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Thread: Challenges with the addition of NVIDIA module

  1. #11

    Question Re: Challenges with the addition of NVIDIA module

    Quote Originally Posted by jdmcdaniel3 View Post
    I might also add that the lnvhw script can patch the driver files ...
    Can your scripts adjust the environment variables "SYSSRC" and "SYSOUT" or other corresponding command line options?

    I would like to say that I spend more and more time in Linux using the built-in nouveau open source driver which is WAY BETTER than it has ever been.
    I tried it out a few times. It seems that this driver let my graphic card fan spin faster (and therefore louder) and the texts are displayed by bigger fonts than it is needed.

  2. #12
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    Smile Re: Challenges with the addition of NVIDIA module

    Quote Originally Posted by elfring View Post
    Can your scripts adjust the environment variables "SYSSRC" and "SYSOUT" or other corresponding command line options?


    I tried it out a few times. It seems that this driver let my graphic card fan spin faster (and therefore louder) and the texts are displayed by bigger fonts than it is needed.
    If you have installed the Kernel Source files from YaST or you are using my SAKC bash script to compile your kernel, there is no need normally to specify the kernel source location. Since it is a bash script, one could add another option for these commands, but I have had no need to do so. You can find SAKC here: https://forums.opensuse.org/blogs/jd...rsion-2-50-34/. The lnvhw bash script provides several built in command line options like -p or -K and the ability to enter your own entire command line. The reason I wrote it was to have a way to list all of the driver files I have downloaded, from which I may select and to feed in the most common install options. I simply don't like to remember exact file names, or their locations and their load options. lnvhw solved that issue for me and I thus decided to provide it as a possible solution for other users. In the end, if you know better on what to do, then go for it I say.

    Thank You,
    My Blog: https://forums.opensuse.org/blogs/jdmcdaniel3/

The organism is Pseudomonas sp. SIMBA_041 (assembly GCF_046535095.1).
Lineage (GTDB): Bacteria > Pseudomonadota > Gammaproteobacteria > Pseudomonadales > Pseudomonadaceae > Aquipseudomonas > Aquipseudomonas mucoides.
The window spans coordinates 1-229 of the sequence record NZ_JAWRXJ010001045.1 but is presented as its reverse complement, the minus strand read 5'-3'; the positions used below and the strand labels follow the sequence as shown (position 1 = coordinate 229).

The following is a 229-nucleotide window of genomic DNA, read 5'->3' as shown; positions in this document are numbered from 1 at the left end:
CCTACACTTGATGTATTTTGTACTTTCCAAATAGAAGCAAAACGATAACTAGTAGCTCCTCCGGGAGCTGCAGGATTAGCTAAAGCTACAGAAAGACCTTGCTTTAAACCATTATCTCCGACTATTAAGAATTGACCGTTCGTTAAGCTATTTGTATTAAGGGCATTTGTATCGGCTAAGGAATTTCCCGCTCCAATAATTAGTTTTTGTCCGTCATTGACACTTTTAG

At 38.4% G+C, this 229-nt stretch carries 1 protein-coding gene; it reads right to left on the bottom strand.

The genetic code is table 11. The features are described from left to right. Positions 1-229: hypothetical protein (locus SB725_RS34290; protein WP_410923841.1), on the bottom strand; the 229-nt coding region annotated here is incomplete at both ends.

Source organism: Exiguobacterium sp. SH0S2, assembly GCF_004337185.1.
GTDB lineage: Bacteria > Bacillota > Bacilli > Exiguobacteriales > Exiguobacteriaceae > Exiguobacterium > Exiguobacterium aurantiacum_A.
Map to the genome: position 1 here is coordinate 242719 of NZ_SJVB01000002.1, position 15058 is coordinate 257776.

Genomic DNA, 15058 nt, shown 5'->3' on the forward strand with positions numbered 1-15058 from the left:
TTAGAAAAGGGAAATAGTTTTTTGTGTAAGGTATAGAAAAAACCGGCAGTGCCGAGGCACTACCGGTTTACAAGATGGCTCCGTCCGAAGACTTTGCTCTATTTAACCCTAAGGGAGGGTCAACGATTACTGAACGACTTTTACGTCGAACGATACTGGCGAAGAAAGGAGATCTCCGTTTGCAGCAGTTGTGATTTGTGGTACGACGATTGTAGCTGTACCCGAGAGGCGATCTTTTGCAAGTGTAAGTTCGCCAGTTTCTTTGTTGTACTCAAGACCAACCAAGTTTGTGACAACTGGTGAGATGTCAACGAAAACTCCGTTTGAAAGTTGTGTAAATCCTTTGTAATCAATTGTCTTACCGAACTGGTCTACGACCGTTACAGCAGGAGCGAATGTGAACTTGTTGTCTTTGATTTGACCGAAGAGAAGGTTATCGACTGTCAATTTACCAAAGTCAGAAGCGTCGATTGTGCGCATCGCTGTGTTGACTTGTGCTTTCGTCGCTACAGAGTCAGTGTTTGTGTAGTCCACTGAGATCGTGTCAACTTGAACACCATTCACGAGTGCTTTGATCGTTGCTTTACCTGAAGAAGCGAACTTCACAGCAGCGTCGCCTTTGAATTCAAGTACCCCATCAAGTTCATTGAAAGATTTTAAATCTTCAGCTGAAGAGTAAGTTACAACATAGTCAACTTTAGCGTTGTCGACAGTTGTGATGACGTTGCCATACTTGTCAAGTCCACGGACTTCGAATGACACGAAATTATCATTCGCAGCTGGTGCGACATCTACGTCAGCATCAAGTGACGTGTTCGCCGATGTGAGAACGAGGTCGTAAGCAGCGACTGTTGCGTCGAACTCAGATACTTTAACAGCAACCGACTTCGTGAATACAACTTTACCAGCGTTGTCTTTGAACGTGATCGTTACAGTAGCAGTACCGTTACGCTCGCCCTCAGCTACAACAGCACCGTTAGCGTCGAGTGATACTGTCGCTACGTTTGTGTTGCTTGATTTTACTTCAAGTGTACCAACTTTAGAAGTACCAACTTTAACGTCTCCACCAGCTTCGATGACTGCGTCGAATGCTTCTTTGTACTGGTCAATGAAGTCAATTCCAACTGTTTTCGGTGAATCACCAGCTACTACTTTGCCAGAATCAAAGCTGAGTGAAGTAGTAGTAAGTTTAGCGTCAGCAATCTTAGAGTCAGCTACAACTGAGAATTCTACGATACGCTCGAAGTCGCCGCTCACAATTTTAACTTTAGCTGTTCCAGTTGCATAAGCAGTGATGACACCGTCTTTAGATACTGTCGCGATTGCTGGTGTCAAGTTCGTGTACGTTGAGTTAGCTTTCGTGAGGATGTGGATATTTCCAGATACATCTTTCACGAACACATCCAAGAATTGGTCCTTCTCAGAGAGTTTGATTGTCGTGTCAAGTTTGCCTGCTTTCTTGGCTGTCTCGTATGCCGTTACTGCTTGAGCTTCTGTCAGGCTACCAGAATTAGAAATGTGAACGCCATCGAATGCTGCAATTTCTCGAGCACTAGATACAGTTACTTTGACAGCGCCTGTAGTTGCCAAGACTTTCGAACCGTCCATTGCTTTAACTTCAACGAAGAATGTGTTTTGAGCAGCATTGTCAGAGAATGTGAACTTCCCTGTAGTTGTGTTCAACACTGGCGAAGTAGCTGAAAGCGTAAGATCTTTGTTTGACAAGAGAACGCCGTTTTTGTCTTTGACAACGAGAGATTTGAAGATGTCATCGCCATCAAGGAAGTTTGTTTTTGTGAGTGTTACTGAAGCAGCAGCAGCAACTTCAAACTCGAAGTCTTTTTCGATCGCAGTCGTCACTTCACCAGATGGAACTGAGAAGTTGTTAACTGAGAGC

Software efficiency halves every 18 months, thus compensating for Moore's Law

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  3. #13

    Question Re: Challenges with the addition of NVIDIA module

    Quote Originally Posted by jdmcdaniel3 View Post
    If you have installed the Kernel Source files from YaST or you are using my SAKC bash script to compile your kernel, there is no need normally to specify the kernel source location.
    I find that the NVIDIA module installation tools need an appropriate parameter for the source directory. How do you think also about consequences from a different setting for the variables "kernel_folder" and "compile_folder" in your script?

  4. #14
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    Smile Re: Challenges with the addition of NVIDIA module

    Quote Originally Posted by elfring View Post
    I find that the NVIDIA module installation tools need an appropriate parameter for the source directory. How do you think also about consequences from a different setting for the variables "kernel_folder" and "compile_folder" in your script?
    In the SAKC bash script, kernel_folder is where you download the kernel tarballs before they have been uncompressed. They would normally go into the folder $HOME/Downloads, but you can change their location if you wish. The compile_folder is where you want the extracted kernel source files to reside when they get compiled and the default is $HOME/Kernel. $HOME/Kernel folder will be created if it does not exist and you have the option to change its location. It is recommended that you edit and compile your kernel as a normal user and only elevate to root when it gets installed. During the install process, openSUSE creates a symlink from its normal location in /lib/modules/kernel-version/source pointing to /usr/scr/ to instead pointing into your $HOME/Kernel/Kernel-Version area. Root has no problem following this link and nor does the nVIDIA video driver when it gets installed.

    Thank You,
    My Blog: https://forums.opensuse.org/blogs/jdmcdaniel3/

    Software efficiency halves every 18 months, thus compensating for Moore's Law

    Its James again from Austin, Texas

  5. #15

    Question Re: Challenges with the addition of NVIDIA module

    Quote Originally Posted by jdmcdaniel3 View Post
    ... nor does the nVIDIA video driver when it gets installed.
    I wonder still why the program "nvidia-installer" does not like to build the kernel module on my system. Do I overlook any configuration option?

  6. #16
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    Smile Re: Challenges with the addition of NVIDIA module

    Quote Originally Posted by elfring View Post
    I wonder still why the program "nvidia-installer" does not like to build the kernel module on my system. Do I overlook any configuration option?
    So I do not use Tumbleweed, though I have not heard of a problem with it and the nVIDIA driver. I always say you should do these things before you compile a kernel or try to install the nVIDIA driver: